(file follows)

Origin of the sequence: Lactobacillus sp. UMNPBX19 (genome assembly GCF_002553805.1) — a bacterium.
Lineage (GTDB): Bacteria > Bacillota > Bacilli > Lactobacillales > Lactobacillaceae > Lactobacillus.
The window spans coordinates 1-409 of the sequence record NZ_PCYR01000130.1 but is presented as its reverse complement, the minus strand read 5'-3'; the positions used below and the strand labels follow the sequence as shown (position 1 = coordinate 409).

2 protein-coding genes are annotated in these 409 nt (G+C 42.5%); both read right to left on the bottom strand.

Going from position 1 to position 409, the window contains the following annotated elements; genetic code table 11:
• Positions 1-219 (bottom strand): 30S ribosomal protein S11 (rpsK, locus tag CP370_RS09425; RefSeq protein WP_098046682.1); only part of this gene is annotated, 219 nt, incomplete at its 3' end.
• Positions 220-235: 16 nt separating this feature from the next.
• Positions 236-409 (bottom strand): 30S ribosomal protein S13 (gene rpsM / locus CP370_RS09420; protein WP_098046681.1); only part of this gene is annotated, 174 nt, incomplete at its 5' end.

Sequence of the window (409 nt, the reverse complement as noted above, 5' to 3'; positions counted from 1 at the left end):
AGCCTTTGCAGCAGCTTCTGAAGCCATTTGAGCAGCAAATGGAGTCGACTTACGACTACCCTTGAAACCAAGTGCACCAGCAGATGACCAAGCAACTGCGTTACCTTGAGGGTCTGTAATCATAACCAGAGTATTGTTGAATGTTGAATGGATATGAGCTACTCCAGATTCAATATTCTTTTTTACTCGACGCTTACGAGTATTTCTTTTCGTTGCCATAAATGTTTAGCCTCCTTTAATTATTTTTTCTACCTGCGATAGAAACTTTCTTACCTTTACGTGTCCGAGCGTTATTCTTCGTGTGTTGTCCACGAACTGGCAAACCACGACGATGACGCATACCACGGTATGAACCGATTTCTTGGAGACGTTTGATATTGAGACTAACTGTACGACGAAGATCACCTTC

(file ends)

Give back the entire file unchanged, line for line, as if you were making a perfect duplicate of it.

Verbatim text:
Origin of the sequence: Lactobacillus sp. UMNPBX19 (genome assembly GCF_002553805.1) — a bacterium.
Lineage (GTDB): Bacteria > Bacillota > Bacilli > Lactobacillales > Lactobacillaceae > Lactobacillus.
The window spans coordinates 1-409 of the sequence record NZ_PCYR01000130.1 but is presented as its reverse complement, the minus strand read 5'-3'; the positions used below and the strand labels follow the sequence as shown (position 1 = coordinate 409).

2 protein-coding genes are annotated in these 409 nt (G+C 42.5%); both read right to left on the bottom strand.

Going from position 1 to position 409, the window contains the following annotated elements; genetic code table 11:
• Positions 1-219 (bottom strand): 30S ribosomal protein S11 (rpsK, locus tag CP370_RS09425; RefSeq protein WP_098046682.1); only part of this gene is annotated, 219 nt, incomplete at its 3' end.
• Positions 220-235: 16 nt separating this feature from the next.
• Positions 236-409 (bottom strand): 30S ribosomal protein S13 (gene rpsM / locus CP370_RS09420; protein WP_098046681.1); only part of this gene is annotated, 174 nt, incomplete at its 5' end.

Sequence of the window (409 nt, the reverse complement as noted above, 5' to 3'; positions counted from 1 at the left end):
AGCCTTTGCAGCAGCTTCTGAAGCCATTTGAGCAGCAAATGGAGTCGACTTACGACTACCCTTGAAACCAAGTGCACCAGCAGATGACCAAGCAACTGCGTTACCTTGAGGGTCTGTAATCATAACCAGAGTATTGTTGAATGTTGAATGGATATGAGCTACTCCAGATTCAATATTCTTTTTTACTCGACGCTTACGAGTATTTCTTTTCGTTGCCATAAATGTTTAGCCTCCTTTAATTATTTTTTCTACCTGCGATAGAAACTTTCTTACCTTTACGTGTCCGAGCGTTATTCTTCGTGTGTTGTCCACGAACTGGCAAACCACGACGATGACGCATACCACGGTATGAACCGATTTCTTGGAGACGTTTGATATTGAGACTAACTGTACGACGAAGATCACCTTC